Château Cos d’Estournel has been making wine of first growth quality for years, but the period of ownership under Michel Reybier has coincided with a dramatic shift in ambition and overall quality. And not just in the main wine. Pagodes de Cos, the second label, in recent years is now better than many vintages of the grand vin itself in the 1990s. Yet, while there has been a string of impressive wines here in the last few vintages – 2014, 2015 and 2016 are all exciting editions of Cos – 2018 is a real marvel. I reckon it is possibly the finest wine made in the last decade at the estate. And, in what is a truly remarkable vintage for St Estèphe, Cos might actually just pip the extraordinary wines also made in this year at Château Calon-Ségur and Château Montrose.
Posts Tagged ‘St Estèphe’
Bordeaux 2018 reaches its hedonistic heights in the northern Haut-Médoc, and no more so than in St Estèphe. At Château Calon Ségur one of the most remarkable wines has been made. This property has had a very impressive run here over the last decade. That said, the 2018 is a legend in the making. The fruit is spectacular, the style is sublime and the wine is voluptuous. For me it was the most memorable wine [amongst many] during primeurs back in April. Not surprisingly word quickly got out. The wine was the most expensive Calon released en primeur and it is now offered at a price higher than any other vintage in the past decade. I guess for a Bordeaux that has first growth unambiguously stamped all over it, and considering the world’s screaming eagles, maybe £1000 a case could still be considered a snip.
Get ready for the superlatives. Last Friday, in wonderfully warm late March sun, I started at the top. First up this year was a visit to Château Latour. Frankly you couldn’t get a better introduction to the extraordinary quality of this vintage – the proverbial game of two halves. In 2018 an incredibly wet first half of the growing season was followed by a sunny, hot halcyon, game changing second, that spanned July to October. The ripeness and depth of fruit and the texture of Château Latour in 2018 immediately reminded me of 2009. Yet there is real freshness here too. This is Latour that is a mix of 2009 and 2010. Wow!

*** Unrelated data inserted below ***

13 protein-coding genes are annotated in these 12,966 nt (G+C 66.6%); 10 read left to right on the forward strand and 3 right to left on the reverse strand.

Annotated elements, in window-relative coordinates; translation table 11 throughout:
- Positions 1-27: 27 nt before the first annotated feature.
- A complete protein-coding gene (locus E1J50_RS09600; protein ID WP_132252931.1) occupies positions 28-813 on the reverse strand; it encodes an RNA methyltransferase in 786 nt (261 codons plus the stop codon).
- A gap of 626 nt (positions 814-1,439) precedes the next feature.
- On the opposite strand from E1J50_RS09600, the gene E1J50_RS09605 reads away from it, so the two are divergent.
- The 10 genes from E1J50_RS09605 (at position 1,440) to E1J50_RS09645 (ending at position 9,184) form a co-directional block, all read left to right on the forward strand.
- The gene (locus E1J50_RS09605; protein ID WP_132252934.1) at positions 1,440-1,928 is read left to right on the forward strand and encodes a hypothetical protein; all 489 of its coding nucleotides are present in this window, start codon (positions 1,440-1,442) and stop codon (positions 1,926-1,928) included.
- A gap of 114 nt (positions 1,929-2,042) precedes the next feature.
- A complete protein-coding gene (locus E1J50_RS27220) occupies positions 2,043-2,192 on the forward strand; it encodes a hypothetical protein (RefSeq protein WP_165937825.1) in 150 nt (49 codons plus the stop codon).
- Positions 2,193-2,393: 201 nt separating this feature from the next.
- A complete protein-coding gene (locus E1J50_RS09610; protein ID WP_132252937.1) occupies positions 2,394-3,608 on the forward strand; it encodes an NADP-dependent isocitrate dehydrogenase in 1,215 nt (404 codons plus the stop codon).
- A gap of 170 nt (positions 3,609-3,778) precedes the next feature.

Many of the red wines tasted during my visit to Bordeaux this April had freshness, engaging aromas, juicy fruit flavours, reasonable depth and generally soft tannins. On this basis 2017 is surely a good vintage? Well yes. For the best properties we’re talking of wines with elements of 2014, 2012 and 2008, possibly a combination of all three in certain places. Things are more exciting for the whites [it looks to be a brilliant year] and Sauternes too has excelled again. But these generalisations hide a somewhat heterogeneous vintage.
My second day tasting Bordeaux 2017 started in bright sunshine at Château Haut Bailly. The purity of the wine in the past few vintages here has been unsurpassed and their terroir in Pessac-Léognan is wonderful. Frost took out a plot from production but there is finesse and elegance to this 2017. Ten minutes away, in contrasting but equally beautiful terroir, Château Smith Haut Lafitte has delivered the goods once again. The whites are brilliant, showing what a great vintage 2017 is here potentially for white wine. The reds are plump, and very well-upholstered with plenty of fruit and freshness. Excellent stuff. At Château La Mission Haut-Brion the remarkable quality of the whites was again underscored. Château La Mission Haut Brion Blanc and Château Haut-Brion Blanc are fabulous – though they never put a foot wrong with the whites mind. The reds are impressive, combining of the structure and fruit of 2014 perhaps with the freshness of 2008. La Mission is more approachable than usual in 2017 and Haut-Brion felt the fractionally deeper of the two. Both show wonderful purity.
Great to be back in Bordeaux and excited to taste the infant 2017 vintage. How have the wines faired given the challenges of the growing season – the frost that devastated some, the hail that affected others and the challenge of vintage rain? Yesterday I had a nose around St Estèphe, Pauillac and St Julien. I’ll post in more detail later but first impressions? The wines tasted had vivid, fresh flavours, bright acidities and round tannin. They don’t have the weight or texture of 2016, 2015 or 2014, but there is the freshness of 2008 with the harmony of 2012. Cabernet seems to have faired well, better than the Merlot which was a little more affected by the September rain, but these are very early generalisations.